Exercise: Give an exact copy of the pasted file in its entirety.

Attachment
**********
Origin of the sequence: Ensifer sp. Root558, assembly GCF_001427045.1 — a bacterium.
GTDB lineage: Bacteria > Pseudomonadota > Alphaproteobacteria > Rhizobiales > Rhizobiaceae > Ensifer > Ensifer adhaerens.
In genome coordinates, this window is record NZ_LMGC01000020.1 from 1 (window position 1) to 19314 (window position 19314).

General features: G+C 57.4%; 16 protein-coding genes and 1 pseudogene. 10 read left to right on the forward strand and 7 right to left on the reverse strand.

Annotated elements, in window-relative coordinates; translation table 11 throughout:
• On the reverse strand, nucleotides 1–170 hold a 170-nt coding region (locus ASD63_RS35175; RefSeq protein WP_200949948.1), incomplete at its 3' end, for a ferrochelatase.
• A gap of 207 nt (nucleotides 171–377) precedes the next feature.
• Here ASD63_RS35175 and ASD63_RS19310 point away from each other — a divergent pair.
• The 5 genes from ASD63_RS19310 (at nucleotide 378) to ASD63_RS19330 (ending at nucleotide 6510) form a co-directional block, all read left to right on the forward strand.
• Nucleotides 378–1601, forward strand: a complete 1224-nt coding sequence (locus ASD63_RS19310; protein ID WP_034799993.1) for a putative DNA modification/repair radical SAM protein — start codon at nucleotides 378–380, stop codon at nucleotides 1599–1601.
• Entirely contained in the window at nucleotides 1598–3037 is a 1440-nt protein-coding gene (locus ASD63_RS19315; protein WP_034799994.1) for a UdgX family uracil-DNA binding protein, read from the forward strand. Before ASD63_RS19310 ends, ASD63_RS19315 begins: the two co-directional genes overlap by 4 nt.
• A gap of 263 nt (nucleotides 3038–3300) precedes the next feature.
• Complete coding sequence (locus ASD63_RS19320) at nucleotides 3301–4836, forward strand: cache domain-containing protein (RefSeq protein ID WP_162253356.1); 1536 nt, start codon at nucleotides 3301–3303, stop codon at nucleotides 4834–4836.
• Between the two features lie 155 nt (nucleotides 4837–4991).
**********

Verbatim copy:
Origin of the sequence: Ensifer sp. Root558, assembly GCF_001427045.1 — a bacterium.
GTDB lineage: Bacteria > Pseudomonadota > Alphaproteobacteria > Rhizobiales > Rhizobiaceae > Ensifer > Ensifer adhaerens.
In genome coordinates, this window is record NZ_LMGC01000020.1 from 1 (window position 1) to 19314 (window position 19314).

General features: G+C 57.4%; 16 protein-coding genes and 1 pseudogene. 10 read left to right on the forward strand and 7 right to left on the reverse strand.

Annotated elements, in window-relative coordinates; translation table 11 throughout:
• On the reverse strand, nucleotides 1–170 hold a 170-nt coding region (locus ASD63_RS35175; RefSeq protein WP_200949948.1), incomplete at its 3' end, for a ferrochelatase.
• A gap of 207 nt (nucleotides 171–377) precedes the next feature.
• Here ASD63_RS35175 and ASD63_RS19310 point away from each other — a divergent pair.
• The 5 genes from ASD63_RS19310 (at nucleotide 378) to ASD63_RS19330 (ending at nucleotide 6510) form a co-directional block, all read left to right on the forward strand.
• Nucleotides 378–1601, forward strand: a complete 1224-nt coding sequence (locus ASD63_RS19310; protein ID WP_034799993.1) for a putative DNA modification/repair radical SAM protein — start codon at nucleotides 378–380, stop codon at nucleotides 1599–1601.
• Entirely contained in the window at nucleotides 1598–3037 is a 1440-nt protein-coding gene (locus ASD63_RS19315; protein WP_034799994.1) for a UdgX family uracil-DNA binding protein, read from the forward strand. Before ASD63_RS19310 ends, ASD63_RS19315 begins: the two co-directional genes overlap by 4 nt.
• A gap of 263 nt (nucleotides 3038–3300) precedes the next feature.
• Complete coding sequence (locus ASD63_RS19320) at nucleotides 3301–4836, forward strand: cache domain-containing protein (RefSeq protein ID WP_162253356.1); 1536 nt, start codon at nucleotides 3301–3303, stop codon at nucleotides 4834–4836.
• Between the two features lie 155 nt (nucleotides 4837–4991).